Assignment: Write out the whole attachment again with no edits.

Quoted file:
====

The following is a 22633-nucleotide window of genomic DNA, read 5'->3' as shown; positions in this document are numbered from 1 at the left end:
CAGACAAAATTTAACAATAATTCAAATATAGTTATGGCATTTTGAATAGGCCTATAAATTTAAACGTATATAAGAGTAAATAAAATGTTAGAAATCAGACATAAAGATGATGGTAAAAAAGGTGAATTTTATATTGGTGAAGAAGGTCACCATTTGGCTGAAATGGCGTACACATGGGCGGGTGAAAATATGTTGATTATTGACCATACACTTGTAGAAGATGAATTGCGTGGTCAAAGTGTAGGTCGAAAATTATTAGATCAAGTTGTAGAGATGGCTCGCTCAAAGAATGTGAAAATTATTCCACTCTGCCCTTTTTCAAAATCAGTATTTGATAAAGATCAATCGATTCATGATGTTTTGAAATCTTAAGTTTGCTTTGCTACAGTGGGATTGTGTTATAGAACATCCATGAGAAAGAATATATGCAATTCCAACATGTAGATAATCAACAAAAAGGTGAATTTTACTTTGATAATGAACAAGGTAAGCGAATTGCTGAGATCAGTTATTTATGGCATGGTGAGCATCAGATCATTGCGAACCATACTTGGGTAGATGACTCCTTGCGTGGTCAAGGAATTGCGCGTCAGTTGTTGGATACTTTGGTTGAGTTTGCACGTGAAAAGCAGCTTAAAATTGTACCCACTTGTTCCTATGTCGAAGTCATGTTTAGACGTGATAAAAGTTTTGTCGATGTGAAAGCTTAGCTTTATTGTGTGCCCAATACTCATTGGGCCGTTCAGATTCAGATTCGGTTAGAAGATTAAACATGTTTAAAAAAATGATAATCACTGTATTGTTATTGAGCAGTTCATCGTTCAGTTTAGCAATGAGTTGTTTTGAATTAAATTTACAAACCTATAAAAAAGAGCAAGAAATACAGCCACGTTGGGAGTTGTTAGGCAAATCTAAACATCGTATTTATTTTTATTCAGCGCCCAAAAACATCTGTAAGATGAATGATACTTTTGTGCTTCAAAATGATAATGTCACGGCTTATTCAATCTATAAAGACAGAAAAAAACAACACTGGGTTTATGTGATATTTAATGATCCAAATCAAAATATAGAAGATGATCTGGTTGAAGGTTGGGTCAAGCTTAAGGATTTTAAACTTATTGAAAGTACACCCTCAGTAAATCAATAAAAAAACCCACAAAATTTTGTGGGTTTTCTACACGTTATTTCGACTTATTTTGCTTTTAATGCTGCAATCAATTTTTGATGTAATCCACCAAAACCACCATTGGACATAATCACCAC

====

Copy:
The following is a 22633-nucleotide window of genomic DNA, read 5'->3' as shown; positions in this document are numbered from 1 at the left end:
CAGACAAAATTTAACAATAATTCAAATATAGTTATGGCATTTTGAATAGGCCTATAAATTTAAACGTATATAAGAGTAAATAAAATGTTAGAAATCAGACATAAAGATGATGGTAAAAAAGGTGAATTTTATATTGGTGAAGAAGGTCACCATTTGGCTGAAATGGCGTACACATGGGCGGGTGAAAATATGTTGATTATTGACCATACACTTGTAGAAGATGAATTGCGTGGTCAAAGTGTAGGTCGAAAATTATTAGATCAAGTTGTAGAGATGGCTCGCTCAAAGAATGTGAAAATTATTCCACTCTGCCCTTTTTCAAAATCAGTATTTGATAAAGATCAATCGATTCATGATGTTTTGAAATCTTAAGTTTGCTTTGCTACAGTGGGATTGTGTTATAGAACATCCATGAGAAAGAATATATGCAATTCCAACATGTAGATAATCAACAAAAAGGTGAATTTTACTTTGATAATGAACAAGGTAAGCGAATTGCTGAGATCAGTTATTTATGGCATGGTGAGCATCAGATCATTGCGAACCATACTTGGGTAGATGACTCCTTGCGTGGTCAAGGAATTGCGCGTCAGTTGTTGGATACTTTGGTTGAGTTTGCACGTGAAAAGCAGCTTAAAATTGTACCCACTTGTTCCTATGTCGAAGTCATGTTTAGACGTGATAAAAGTTTTGTCGATGTGAAAGCTTAGCTTTATTGTGTGCCCAATACTCATTGGGCCGTTCAGATTCAGATTCGGTTAGAAGATTAAACATGTTTAAAAAAATGATAATCACTGTATTGTTATTGAGCAGTTCATCGTTCAGTTTAGCAATGAGTTGTTTTGAATTAAATTTACAAACCTATAAAAAAGAGCAAGAAATACAGCCACGTTGGGAGTTGTTAGGCAAATCTAAACATCGTATTTATTTTTATTCAGCGCCCAAAAACATCTGTAAGATGAATGATACTTTTGTGCTTCAAAATGATAATGTCACGGCTTATTCAATCTATAAAGACAGAAAAAAACAACACTGGGTTTATGTGATATTTAATGATCCAAATCAAAATATAGAAGATGATCTGGTTGAAGGTTGGGTCAAGCTTAAGGATTTTAAACTTATTGAAAGTACACCCTCAGTAAATCAATAAAAAAACCCACAAAATTTTGTGGGTTTTCTACACGTTATTTCGACTTATTTTGCTTTTAATGCTGCAATCAATTTTTGATGTAATCCACCAAAACCACCATTGGACATAATCACCAC